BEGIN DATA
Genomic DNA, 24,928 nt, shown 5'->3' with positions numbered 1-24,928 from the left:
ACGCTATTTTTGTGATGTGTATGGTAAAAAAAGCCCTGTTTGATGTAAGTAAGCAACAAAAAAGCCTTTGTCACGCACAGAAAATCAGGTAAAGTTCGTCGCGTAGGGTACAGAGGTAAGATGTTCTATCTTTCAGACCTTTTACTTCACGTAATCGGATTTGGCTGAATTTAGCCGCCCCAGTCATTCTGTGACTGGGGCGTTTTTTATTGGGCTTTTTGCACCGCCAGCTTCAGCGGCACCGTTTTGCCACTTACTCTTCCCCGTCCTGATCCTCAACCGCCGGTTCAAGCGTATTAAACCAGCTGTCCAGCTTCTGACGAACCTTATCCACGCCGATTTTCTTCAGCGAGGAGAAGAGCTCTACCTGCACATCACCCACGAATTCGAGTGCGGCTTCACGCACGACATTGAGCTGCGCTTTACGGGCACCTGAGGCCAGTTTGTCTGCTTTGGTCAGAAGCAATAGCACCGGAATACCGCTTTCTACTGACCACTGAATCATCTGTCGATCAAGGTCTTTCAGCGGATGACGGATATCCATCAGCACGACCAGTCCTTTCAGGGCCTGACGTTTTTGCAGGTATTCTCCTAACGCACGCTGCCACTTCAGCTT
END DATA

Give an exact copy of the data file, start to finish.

Genomic DNA, 24,928 nt, shown 5'->3' with positions numbered 1-24,928 from the left:
ACGCTATTTTTGTGATGTGTATGGTAAAAAAAGCCCTGTTTGATGTAAGTAAGCAACAAAAAAGCCTTTGTCACGCACAGAAAATCAGGTAAAGTTCGTCGCGTAGGGTACAGAGGTAAGATGTTCTATCTTTCAGACCTTTTACTTCACGTAATCGGATTTGGCTGAATTTAGCCGCCCCAGTCATTCTGTGACTGGGGCGTTTTTTATTGGGCTTTTTGCACCGCCAGCTTCAGCGGCACCGTTTTGCCACTTACTCTTCCCCGTCCTGATCCTCAACCGCCGGTTCAAGCGTATTAAACCAGCTGTCCAGCTTCTGACGAACCTTATCCACGCCGATTTTCTTCAGCGAGGAGAAGAGCTCTACCTGCACATCACCCACGAATTCGAGTGCGGCTTCACGCACGACATTGAGCTGCGCTTTACGGGCACCTGAGGCCAGTTTGTCTGCTTTGGTCAGAAGCAATAGCACCGGAATACCGCTTTCTACTGACCACTGAATCATCTGTCGATCAAGGTCTTTCAGCGGATGACGGATATCCATCAGCACGACCAGTCCTTTCAGGGCCTGACGTTTTTGCAGGTATTCTCCTAACGCACGCTGCCACTTCAGCTT